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may be a more sensitive way of detecting initial P. aeruginosa infection, although this has yet to be established [16]. Another possible explanation for first-time infection with a chronic phenotype, as pointed out by the current authors, is that initial infection may have occurred due to transmission from another CF patient with persistent P. aeruginosa infection. Potential transmission, in shared clinic space, of P. aeruginosa from older CF patients to infants and young children with CF identified through newborn screening, for example, has been previously described [17]. The enhanced infection control precautions recently recommended by the US Cystic Fibrosis Foundation may aid to address some of these concerns. Can the knowledge that specific P. aeruginosa phenotypes are associated with eradication failure help us to develop better treatment strategies? In the study by Mayer-Hamblett et al, 34% of cases of incident P. aeruginosa infection failed eradication therapy with high-dose inhaled tobramycin. The addition of oral ciprofloxacin to tobramycin inhalation solution did not influence the prevalence of P. aeruginosa positivity in those subjects randomized to this treatment arm during the EPIC trial [13]. Prolonging antibiotic treatment course does not improve P. aeruginosa eradication rates either, as demonstrated in the Early Inhaled Tobramycin for Eradication trial, which showed similar efficacy for 28 days compared with 56 days of inhaled tobramycin treatment of early-onset P. aeruginosa infection in patients with CF [18]. Although the authors of the current study examined biofilm formation in only 20% of their isolates, the study data did show that phenotypes previously known to have increased biofilm formation were associated with eradication failure. If their highthroughput system could identify this phenotype in a timely fashion in a clinical microbiology laboratory, would this information change how we would approach eradication in a child with CF and firsttime P. aeruginosa infection? Certain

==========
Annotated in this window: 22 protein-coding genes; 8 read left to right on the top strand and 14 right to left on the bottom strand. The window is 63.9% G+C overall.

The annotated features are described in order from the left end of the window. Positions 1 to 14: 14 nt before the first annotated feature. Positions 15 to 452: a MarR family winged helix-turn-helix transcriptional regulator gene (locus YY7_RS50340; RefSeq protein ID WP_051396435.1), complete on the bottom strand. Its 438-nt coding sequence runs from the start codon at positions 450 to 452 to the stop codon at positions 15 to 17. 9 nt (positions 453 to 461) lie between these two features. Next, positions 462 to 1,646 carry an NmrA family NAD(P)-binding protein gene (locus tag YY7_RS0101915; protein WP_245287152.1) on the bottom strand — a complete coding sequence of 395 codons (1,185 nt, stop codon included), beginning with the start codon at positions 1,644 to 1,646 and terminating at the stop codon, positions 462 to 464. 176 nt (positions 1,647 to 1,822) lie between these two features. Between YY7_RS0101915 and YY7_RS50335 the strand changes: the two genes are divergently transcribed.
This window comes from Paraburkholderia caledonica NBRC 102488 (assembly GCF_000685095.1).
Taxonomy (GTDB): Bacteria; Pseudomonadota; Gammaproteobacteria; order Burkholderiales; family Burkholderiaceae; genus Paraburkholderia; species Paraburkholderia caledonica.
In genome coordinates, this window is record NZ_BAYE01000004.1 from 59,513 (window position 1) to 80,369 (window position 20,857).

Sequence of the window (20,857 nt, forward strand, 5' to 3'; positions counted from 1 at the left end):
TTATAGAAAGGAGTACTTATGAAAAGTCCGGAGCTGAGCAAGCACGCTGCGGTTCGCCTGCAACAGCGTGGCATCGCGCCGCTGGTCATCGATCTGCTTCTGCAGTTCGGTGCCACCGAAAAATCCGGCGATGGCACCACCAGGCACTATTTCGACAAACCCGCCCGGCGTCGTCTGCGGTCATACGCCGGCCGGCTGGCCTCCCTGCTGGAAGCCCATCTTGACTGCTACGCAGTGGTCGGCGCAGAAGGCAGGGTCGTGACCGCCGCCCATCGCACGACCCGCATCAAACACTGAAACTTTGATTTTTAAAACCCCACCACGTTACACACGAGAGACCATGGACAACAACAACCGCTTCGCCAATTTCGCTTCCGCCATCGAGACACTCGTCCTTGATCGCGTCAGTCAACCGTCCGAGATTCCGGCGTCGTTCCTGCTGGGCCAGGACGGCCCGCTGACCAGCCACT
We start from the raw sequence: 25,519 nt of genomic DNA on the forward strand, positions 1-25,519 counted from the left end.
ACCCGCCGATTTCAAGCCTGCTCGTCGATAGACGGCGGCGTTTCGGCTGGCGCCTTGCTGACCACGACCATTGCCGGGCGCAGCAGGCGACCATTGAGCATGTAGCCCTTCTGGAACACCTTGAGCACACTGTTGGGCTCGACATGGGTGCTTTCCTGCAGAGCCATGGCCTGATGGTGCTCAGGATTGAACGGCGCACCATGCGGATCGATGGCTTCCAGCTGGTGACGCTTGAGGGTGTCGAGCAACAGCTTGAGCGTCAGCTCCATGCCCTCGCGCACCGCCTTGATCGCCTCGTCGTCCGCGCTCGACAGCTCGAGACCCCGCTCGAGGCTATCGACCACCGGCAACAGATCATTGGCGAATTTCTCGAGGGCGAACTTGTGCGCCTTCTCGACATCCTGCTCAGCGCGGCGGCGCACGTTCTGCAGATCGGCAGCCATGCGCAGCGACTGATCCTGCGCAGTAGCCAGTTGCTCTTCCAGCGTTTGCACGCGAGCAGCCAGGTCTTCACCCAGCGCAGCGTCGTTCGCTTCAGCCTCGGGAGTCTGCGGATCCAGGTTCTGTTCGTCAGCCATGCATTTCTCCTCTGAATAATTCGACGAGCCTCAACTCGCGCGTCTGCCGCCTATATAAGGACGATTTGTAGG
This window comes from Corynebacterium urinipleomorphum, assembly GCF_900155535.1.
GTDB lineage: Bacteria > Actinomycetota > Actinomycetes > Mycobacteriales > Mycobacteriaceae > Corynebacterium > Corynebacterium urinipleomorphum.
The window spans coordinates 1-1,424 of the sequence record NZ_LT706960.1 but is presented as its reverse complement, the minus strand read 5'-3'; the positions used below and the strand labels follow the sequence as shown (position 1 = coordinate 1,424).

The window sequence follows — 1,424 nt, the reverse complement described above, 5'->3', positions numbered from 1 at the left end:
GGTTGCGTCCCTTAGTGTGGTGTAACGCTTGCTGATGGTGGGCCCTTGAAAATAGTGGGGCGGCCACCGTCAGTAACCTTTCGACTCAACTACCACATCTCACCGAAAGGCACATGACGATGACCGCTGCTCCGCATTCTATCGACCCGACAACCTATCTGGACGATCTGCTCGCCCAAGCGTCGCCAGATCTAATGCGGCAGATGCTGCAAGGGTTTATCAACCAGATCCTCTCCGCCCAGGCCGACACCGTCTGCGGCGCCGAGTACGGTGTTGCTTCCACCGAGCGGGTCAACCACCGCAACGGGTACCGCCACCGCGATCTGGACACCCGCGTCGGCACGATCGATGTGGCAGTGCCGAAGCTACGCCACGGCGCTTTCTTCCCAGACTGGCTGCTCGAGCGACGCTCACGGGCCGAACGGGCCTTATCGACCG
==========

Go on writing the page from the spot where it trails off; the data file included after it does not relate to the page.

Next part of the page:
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22. Lutz L, Pereira DC, Paiva RM, Zavascki AP, Barth AL. Macrolides decrease the minimal inhibitory concentration of anti-pseudomonal agents against Pseudomonas aeruginosa from cystic fibrosis patients in biofilm. BMC Microbiol 2012; 12:196. 23. Aztreonam Lysine for Pseudomonas Infection Eradication Study (ALPINE). Available at: Clinicaltrials.gov. NCT01375049. Accessed 30 April 2014. 24. Yu Q, Griffin EF, Moreau-Marquis S, Schwartzman JD, Stanton BA, O’Toole GA. In vitro evaluation of tobramycin and aztreonam versus Pseudomonas aeruginosa biofilms on cystic fibrosis-derived human airway epithelial cells. J Antimicrob Chemother 2012; 67:2673–81. 25. Konstan MW, Flume PA, Kappler M, et al. Safety, efficacy and convenience of tobramycin inhalation powder in cystic fibrosis patients: the EAGER trial. J Cyst Fibros 2011; 10:54–61. 26. Rosenfeld M, Emerson J, McNamara S, et al. Risk factors for age at initial Pseudomonas acquisition in the cystic fibrosis epic observational cohort. J Cyst Fibros 2012; 11:446–53. 27. Green DM, McDougal KE, Blackman SM, et al. Mutations that permit residual CFTR function delay acquisition of multiple respiratory pathogens in CF patients. Respir Res 2010; 11:140. 28. Maselli JH, Sontag MK, Norris JM, MacKenzie T, Wagener JS, Accurso FJ. Risk factors for initial acquisition of Pseudomonas aeruginosa in children with cystic fibrosis identified by newborn screening. Pediatr Pulmonol 2003; 35:257–62.